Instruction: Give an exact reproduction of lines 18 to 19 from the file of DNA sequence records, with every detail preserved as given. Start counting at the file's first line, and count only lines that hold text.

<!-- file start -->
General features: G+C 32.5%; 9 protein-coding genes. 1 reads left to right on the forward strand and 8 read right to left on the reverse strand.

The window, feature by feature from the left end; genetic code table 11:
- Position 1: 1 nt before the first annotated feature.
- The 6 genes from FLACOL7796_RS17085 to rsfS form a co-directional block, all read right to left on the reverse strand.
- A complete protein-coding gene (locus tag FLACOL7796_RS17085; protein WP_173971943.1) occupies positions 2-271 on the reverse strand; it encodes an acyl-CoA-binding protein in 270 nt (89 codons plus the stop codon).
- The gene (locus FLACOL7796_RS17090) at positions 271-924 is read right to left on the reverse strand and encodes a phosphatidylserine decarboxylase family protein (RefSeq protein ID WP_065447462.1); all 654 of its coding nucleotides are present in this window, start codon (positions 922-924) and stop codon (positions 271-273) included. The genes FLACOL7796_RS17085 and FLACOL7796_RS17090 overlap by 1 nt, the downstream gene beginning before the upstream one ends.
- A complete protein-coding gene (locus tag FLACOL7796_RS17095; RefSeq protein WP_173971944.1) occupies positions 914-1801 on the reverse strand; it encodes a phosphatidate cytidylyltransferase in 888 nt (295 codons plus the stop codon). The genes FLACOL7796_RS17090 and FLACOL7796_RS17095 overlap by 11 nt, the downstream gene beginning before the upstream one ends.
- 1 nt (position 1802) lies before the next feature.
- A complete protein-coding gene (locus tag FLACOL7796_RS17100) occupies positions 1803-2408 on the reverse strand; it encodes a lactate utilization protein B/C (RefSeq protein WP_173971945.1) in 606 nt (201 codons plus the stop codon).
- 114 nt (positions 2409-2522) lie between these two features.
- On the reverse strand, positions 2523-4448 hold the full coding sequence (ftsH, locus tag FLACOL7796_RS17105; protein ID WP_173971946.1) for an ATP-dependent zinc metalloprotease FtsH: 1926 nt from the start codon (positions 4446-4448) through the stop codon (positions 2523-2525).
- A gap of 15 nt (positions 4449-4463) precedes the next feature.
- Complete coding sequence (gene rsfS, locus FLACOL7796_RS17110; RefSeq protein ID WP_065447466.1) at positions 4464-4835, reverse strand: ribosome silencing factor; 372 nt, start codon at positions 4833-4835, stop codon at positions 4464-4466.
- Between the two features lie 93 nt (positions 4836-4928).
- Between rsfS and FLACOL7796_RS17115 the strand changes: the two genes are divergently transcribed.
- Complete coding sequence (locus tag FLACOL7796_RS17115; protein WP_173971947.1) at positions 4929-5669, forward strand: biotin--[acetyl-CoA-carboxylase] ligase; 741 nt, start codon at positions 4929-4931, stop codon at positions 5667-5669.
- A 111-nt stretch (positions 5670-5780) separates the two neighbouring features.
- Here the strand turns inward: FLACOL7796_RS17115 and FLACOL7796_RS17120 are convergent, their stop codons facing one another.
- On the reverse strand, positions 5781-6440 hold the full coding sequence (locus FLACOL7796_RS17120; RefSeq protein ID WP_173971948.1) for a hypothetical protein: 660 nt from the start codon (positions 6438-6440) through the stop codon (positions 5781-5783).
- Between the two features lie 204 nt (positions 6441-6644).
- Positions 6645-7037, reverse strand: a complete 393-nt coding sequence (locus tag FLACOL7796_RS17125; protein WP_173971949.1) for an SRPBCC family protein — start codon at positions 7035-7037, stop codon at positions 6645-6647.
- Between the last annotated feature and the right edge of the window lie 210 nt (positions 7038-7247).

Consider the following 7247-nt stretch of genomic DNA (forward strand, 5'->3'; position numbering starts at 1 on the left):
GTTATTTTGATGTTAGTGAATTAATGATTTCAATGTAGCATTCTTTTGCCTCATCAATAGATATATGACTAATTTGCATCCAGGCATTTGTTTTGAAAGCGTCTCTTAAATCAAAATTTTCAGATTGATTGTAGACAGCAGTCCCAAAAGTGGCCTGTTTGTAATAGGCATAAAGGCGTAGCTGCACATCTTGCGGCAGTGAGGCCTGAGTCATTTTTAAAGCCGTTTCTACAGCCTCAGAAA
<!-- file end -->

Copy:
- Here the strand turns inward: FLACOL7796_RS17115 and FLACOL7796_RS17120 are convergent, their stop codons facing one another.
- On the reverse strand, positions 5781-6440 hold the full coding sequence (locus FLACOL7796_RS17120; RefSeq protein ID WP_173971948.1) for a hypothetical protein: 660 nt from the start codon (positions 6438-6440) through the stop codon (positions 5781-5783).